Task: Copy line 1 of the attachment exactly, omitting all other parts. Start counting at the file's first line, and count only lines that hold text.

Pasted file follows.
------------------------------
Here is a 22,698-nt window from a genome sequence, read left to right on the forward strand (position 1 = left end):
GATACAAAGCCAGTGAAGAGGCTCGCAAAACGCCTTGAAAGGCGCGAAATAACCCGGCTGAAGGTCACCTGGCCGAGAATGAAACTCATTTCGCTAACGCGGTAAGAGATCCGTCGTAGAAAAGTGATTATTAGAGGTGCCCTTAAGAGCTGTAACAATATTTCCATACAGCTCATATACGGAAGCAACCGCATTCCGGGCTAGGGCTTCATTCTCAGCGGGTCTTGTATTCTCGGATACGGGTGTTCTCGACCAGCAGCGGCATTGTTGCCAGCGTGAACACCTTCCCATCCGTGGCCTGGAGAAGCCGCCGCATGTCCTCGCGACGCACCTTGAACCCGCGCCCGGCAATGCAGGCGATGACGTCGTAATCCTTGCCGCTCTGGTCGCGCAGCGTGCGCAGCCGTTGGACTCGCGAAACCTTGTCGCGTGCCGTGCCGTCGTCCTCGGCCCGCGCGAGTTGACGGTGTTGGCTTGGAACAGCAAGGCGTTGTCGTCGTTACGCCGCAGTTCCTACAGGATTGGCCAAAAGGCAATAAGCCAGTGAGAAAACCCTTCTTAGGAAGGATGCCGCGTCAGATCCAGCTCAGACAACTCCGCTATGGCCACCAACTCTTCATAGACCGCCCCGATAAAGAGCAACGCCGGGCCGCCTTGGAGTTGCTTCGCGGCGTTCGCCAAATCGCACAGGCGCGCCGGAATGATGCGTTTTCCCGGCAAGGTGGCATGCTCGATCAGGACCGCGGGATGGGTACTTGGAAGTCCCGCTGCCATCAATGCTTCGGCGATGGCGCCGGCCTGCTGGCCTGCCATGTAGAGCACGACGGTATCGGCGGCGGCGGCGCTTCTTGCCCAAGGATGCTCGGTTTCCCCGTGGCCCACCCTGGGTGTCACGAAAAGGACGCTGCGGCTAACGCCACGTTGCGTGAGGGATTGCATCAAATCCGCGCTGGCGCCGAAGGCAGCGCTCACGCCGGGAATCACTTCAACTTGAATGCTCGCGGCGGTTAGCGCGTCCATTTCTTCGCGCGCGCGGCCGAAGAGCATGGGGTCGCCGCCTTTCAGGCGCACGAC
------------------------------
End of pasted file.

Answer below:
Here is a 22,698-nt window from a genome sequence, read left to right on the forward strand (position 1 = left end):